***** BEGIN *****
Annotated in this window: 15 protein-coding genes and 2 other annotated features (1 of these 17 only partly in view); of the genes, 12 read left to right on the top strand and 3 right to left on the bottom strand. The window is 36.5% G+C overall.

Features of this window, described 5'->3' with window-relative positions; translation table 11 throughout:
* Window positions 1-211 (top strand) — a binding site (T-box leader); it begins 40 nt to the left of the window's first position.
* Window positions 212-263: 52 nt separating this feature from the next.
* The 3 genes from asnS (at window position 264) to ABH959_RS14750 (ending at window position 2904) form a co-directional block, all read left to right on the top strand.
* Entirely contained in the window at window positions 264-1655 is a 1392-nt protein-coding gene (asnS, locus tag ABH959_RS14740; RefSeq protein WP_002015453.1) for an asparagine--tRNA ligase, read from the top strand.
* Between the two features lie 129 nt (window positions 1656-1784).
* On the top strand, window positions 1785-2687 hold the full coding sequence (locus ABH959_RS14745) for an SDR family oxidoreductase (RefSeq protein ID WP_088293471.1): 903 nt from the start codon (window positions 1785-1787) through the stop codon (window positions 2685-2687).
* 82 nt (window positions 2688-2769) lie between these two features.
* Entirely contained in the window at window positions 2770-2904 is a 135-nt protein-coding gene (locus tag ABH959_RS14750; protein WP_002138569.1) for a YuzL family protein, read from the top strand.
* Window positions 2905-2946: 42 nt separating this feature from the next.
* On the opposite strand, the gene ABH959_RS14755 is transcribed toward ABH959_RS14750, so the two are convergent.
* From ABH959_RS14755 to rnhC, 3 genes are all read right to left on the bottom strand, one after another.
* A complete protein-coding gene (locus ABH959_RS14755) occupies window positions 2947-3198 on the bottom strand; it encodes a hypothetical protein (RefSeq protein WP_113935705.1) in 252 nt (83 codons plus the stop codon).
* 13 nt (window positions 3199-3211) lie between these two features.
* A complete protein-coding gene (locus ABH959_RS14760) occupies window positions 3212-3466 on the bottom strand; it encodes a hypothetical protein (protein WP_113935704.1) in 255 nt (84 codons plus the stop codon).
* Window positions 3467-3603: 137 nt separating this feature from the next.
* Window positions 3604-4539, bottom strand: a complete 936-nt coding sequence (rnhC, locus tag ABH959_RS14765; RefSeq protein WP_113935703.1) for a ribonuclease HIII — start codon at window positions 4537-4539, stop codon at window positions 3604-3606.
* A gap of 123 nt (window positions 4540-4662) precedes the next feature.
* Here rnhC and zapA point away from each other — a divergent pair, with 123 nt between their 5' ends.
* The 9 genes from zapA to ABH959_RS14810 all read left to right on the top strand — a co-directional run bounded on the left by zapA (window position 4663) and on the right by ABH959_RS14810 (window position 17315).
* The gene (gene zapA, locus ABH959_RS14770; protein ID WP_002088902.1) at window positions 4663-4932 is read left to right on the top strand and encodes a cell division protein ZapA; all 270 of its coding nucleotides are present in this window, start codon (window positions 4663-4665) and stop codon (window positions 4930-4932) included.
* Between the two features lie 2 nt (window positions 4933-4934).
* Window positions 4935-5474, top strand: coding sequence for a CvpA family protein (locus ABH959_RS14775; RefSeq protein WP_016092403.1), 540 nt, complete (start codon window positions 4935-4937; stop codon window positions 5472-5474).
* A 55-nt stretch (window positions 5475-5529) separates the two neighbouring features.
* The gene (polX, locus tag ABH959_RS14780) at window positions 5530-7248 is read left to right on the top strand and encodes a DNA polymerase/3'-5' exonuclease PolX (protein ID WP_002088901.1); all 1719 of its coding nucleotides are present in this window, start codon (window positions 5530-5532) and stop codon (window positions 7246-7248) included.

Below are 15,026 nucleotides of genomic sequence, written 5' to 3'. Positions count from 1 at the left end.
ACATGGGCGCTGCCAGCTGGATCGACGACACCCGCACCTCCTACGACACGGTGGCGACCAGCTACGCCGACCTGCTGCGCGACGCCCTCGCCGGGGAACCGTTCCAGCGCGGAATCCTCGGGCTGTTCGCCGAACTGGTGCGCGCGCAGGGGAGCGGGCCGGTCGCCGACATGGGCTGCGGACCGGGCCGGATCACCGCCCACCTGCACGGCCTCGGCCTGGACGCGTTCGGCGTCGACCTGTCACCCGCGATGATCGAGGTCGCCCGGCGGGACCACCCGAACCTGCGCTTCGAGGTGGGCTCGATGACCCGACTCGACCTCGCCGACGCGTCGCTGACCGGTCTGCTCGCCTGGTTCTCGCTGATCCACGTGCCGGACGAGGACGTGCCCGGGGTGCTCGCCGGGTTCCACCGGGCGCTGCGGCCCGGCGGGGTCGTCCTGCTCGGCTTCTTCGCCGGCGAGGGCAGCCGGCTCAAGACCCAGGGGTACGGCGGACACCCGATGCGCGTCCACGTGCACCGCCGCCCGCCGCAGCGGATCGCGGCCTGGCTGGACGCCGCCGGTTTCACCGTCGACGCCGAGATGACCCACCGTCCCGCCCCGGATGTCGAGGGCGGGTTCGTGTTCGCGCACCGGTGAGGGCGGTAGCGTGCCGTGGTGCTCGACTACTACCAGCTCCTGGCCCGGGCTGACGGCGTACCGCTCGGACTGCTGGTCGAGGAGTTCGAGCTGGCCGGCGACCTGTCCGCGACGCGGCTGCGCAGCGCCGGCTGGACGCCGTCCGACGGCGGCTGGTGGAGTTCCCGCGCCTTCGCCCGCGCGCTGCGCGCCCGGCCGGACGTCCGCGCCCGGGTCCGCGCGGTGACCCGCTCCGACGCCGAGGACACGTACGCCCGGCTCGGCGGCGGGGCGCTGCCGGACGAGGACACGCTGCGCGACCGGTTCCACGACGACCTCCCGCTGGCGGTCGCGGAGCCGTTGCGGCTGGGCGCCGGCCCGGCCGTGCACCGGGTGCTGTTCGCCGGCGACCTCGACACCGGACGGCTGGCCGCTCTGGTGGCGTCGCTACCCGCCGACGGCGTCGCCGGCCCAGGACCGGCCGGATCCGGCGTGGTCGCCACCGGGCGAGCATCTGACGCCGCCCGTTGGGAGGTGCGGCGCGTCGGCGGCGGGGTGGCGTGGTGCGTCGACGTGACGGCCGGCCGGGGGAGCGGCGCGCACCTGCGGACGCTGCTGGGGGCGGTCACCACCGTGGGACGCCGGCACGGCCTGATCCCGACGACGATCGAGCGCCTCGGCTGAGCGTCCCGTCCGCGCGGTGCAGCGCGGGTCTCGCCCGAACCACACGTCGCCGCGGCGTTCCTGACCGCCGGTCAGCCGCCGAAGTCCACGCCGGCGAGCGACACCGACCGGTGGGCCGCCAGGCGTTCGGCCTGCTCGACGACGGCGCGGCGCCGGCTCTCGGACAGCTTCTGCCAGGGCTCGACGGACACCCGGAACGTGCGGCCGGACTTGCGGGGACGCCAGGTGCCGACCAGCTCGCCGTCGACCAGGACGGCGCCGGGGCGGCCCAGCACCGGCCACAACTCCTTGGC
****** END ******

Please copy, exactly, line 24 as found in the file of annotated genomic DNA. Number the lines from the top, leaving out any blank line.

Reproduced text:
* Window positions 4935-5474, top strand: coding sequence for a CvpA family protein (locus ABH959_RS14775; RefSeq protein WP_016092403.1), 540 nt, complete (start codon window positions 4935-4937; stop codon window positions 5472-5474).